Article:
LNG 'expensive distraction' for shipping, new study finds

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The following is text of a news release from Transport & Environment (T&E):

(BRUSSELS, Belgium) — Rolling out liquefied natural gas (LNG) infrastructure for shipping in Europe would cost $22 billion and deliver, at best, a 6 percent reduction in ship greenhouse gas emissions by 2050 compared to the replaced diesel, a new independent study for Transport & Environment by the UMAS consultancy finds. To date, Europe has spent $500 million on LNG infrastructure for refueling ships.

These meager emissions savings would likely be canceled out by the growth of maritime trade, even before possibly higher rates of methane slip are considered, according to the research. A recent U.S. study found methane slippage rates are 60 percent higher than previously estimated. The European Union's 2014 Alternative Fuels Infrastructure Directive requires member states to build a comprehensive LNG infrastructure across European ports, thus paving the way for a large LNG market. This will make the decarbonization of shipping an even more challenging transition for the industry, the study warns.

“LNG is not a bridge fuel, it’s an expensive distraction that will make it harder for the EU to achieve its shipping climate goals and reduce gas imports from places like Russia," said Faig Abbasov, shipping officer at T&E. "Europe should back future-proof technologies that would deliver the much greater emissions reductions that will be needed, including port-side charging or liquid hydrogen infrastructure. This means the EU needs to stop mandating LNG infrastructure in European ports.”

In April, the International Maritime Organization (IMO) agreed that international shipping must decarbonize and at least halve its greenhouse gas (GHG) emissions by 2050, but it has not yet set out any measures to achieve this. Global shipping accounts for 2 to 3 percent of emissions and, without additional climate measures, will be responsible for up to 14 percent by 2050.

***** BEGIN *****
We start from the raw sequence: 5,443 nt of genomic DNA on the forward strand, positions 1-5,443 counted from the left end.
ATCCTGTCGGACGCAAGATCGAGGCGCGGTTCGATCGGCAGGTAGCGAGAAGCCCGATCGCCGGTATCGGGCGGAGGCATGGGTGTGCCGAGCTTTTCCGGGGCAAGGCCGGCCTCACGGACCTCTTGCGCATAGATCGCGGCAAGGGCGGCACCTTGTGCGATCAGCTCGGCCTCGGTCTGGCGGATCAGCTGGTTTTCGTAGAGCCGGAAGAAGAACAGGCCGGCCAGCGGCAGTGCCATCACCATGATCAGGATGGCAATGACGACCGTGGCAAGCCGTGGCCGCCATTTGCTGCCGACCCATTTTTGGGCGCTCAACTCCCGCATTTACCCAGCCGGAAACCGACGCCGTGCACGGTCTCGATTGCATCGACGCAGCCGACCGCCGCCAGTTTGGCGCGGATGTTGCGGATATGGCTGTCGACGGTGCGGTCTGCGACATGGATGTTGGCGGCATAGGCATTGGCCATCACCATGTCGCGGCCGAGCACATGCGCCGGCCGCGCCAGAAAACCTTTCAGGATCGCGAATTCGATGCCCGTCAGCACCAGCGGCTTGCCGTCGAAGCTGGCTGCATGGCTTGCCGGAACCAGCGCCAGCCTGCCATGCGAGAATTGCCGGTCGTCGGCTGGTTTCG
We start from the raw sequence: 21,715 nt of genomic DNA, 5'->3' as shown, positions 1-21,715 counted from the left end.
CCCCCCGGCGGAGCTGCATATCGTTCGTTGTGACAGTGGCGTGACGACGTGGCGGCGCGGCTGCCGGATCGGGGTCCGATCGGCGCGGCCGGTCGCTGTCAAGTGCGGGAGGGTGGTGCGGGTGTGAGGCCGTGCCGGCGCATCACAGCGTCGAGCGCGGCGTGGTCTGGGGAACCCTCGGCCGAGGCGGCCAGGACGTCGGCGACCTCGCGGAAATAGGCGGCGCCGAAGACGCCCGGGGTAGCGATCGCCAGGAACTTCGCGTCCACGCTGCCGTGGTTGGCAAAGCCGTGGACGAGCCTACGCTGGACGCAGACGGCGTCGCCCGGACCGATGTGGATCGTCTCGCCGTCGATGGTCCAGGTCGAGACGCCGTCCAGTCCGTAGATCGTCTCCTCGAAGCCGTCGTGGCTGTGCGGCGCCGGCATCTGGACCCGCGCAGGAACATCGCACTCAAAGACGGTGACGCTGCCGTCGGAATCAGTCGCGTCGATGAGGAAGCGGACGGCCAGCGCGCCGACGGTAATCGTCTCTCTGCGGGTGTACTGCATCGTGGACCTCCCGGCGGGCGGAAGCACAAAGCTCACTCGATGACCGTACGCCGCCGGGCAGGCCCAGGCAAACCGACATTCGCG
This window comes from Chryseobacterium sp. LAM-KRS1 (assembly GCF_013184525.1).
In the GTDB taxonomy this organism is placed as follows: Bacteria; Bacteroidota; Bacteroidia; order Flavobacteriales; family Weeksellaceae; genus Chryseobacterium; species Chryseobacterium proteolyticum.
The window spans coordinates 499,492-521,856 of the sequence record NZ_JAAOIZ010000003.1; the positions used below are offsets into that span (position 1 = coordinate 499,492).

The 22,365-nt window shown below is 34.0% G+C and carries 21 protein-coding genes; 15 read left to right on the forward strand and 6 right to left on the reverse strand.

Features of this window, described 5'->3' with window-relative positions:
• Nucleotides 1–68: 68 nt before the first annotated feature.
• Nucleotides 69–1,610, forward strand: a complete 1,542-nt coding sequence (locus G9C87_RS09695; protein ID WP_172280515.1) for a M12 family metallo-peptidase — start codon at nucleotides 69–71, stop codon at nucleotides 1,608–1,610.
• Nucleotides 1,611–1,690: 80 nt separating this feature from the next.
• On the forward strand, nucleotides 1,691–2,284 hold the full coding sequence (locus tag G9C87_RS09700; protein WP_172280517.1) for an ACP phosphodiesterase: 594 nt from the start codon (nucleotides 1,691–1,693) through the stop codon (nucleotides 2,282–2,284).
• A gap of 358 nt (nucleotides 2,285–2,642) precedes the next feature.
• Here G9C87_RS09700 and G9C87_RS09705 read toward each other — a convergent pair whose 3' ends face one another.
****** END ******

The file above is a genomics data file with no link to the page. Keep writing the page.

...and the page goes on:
The study concludes that if investments in LNG infrastructure are made now expecting a large LNG market for shipping, but the sector is subsequently required to switch to zero-emission technologies like hydrogen, ammonia and electric propulsion in order to decarbonize, then significant LNG assets (feeders, barges and storage tankers) will likely become stranded by 2050.

“There is an uncertain future demand for LNG as a marine fuel over the next 10 years," said Domagoj Baresic, consultant at UMAS and researcher at the UCL Energy Institute. "On the one hand, it is an option for complying with the 2020 sulfur cap, but as it cannot enable the GHG reductions that have been committed to in the IMO’s initial strategy for GHG reduction, and the Paris temperature goals more generally, it is clear its role in shipping's transition to a low-carbon future can only be transient.”

About Transport & Environment

Transport & Environment’s mission is to promote, at EU and global level, a transport policy based on the principles of sustainable development. Transport policy should minimize harmful impacts on the environment and health, maximize efficiency of resources, including energy and land, and guarantee safety and sufficient access for all.

Established in 1990, T&E represents 53 organizations from 26 countries across Europe, mostly environmental groups and campaigners working for sustainable transport policies at national, regional and local level. Its members and supporters represent more than 3.5 million people.

By Professional Mariner Staff